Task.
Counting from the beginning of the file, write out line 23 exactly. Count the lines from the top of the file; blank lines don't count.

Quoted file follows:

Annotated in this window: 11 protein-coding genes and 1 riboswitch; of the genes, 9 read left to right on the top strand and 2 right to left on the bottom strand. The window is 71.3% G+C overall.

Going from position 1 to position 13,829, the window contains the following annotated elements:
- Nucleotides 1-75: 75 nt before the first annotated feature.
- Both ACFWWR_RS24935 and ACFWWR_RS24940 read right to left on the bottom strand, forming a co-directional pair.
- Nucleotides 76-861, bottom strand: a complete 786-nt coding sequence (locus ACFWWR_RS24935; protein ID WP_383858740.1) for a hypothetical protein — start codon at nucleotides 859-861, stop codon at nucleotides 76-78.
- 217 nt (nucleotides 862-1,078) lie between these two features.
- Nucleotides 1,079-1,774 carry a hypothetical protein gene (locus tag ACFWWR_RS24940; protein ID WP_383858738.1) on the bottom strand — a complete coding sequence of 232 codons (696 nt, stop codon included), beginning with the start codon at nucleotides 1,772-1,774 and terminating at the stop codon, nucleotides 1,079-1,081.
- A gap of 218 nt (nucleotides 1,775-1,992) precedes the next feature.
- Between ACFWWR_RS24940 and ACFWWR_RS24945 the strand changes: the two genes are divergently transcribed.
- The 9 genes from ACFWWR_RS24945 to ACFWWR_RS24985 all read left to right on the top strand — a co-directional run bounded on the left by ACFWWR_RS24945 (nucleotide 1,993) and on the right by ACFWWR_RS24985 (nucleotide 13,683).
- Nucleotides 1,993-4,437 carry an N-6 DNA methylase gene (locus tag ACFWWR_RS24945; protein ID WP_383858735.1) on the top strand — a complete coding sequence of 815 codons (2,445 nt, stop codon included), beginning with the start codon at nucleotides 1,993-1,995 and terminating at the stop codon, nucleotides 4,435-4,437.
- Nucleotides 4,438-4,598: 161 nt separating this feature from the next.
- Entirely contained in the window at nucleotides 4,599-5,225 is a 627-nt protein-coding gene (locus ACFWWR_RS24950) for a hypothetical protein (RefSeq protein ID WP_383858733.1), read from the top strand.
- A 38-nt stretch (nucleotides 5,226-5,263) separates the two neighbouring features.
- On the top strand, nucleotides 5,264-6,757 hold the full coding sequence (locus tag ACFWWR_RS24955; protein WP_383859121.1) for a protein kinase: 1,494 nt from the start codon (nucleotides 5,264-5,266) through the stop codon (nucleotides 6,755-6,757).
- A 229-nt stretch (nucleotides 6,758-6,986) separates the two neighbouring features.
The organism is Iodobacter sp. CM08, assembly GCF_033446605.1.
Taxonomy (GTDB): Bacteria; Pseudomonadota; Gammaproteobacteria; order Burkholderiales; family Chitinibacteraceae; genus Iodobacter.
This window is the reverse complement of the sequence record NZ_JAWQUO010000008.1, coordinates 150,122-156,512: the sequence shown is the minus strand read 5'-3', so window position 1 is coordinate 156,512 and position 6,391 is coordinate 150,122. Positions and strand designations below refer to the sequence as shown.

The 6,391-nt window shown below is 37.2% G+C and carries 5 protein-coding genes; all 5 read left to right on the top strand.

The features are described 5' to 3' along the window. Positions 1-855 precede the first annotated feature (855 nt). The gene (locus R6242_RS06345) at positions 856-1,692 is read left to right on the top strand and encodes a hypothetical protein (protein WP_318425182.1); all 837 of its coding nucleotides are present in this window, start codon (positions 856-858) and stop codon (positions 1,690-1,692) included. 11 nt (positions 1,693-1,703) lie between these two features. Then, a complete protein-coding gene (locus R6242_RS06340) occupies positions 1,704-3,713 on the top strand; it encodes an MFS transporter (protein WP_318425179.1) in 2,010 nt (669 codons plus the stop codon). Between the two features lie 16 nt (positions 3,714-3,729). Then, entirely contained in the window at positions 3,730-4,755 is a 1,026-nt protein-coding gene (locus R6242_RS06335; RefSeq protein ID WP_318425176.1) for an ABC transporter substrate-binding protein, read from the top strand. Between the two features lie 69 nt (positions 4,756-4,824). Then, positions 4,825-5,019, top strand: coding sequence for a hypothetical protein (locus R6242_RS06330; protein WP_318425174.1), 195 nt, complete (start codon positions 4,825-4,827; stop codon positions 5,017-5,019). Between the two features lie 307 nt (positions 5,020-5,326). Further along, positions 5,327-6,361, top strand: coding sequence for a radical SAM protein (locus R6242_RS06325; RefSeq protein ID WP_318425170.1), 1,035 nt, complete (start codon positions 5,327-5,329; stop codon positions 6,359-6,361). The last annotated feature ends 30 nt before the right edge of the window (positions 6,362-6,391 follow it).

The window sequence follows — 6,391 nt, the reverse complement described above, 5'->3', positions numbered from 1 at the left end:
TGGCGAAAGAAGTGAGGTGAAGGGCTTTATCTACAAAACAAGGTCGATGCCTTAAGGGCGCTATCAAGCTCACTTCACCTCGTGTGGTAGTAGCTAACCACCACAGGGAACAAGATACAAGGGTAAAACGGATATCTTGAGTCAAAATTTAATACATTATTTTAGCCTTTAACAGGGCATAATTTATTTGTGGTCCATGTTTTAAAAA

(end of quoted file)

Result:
TGGCGAAAGAAGTGAGGTGAAGGGCTTTATCTACAAAACAAGGTCGATGCCTTAAGGGCGCTATCAAGCTCACTTCACCTCGTGTGGTAGTAGCTAACCACCACAGGGAACAAGATACAAGGGTAAAACGGATATCTTGAGTCAAAATTTAATACATTATTTTAGCCTTTAACAGGGCATAATTTATTTGTGGTCCATGTTTTAAAAA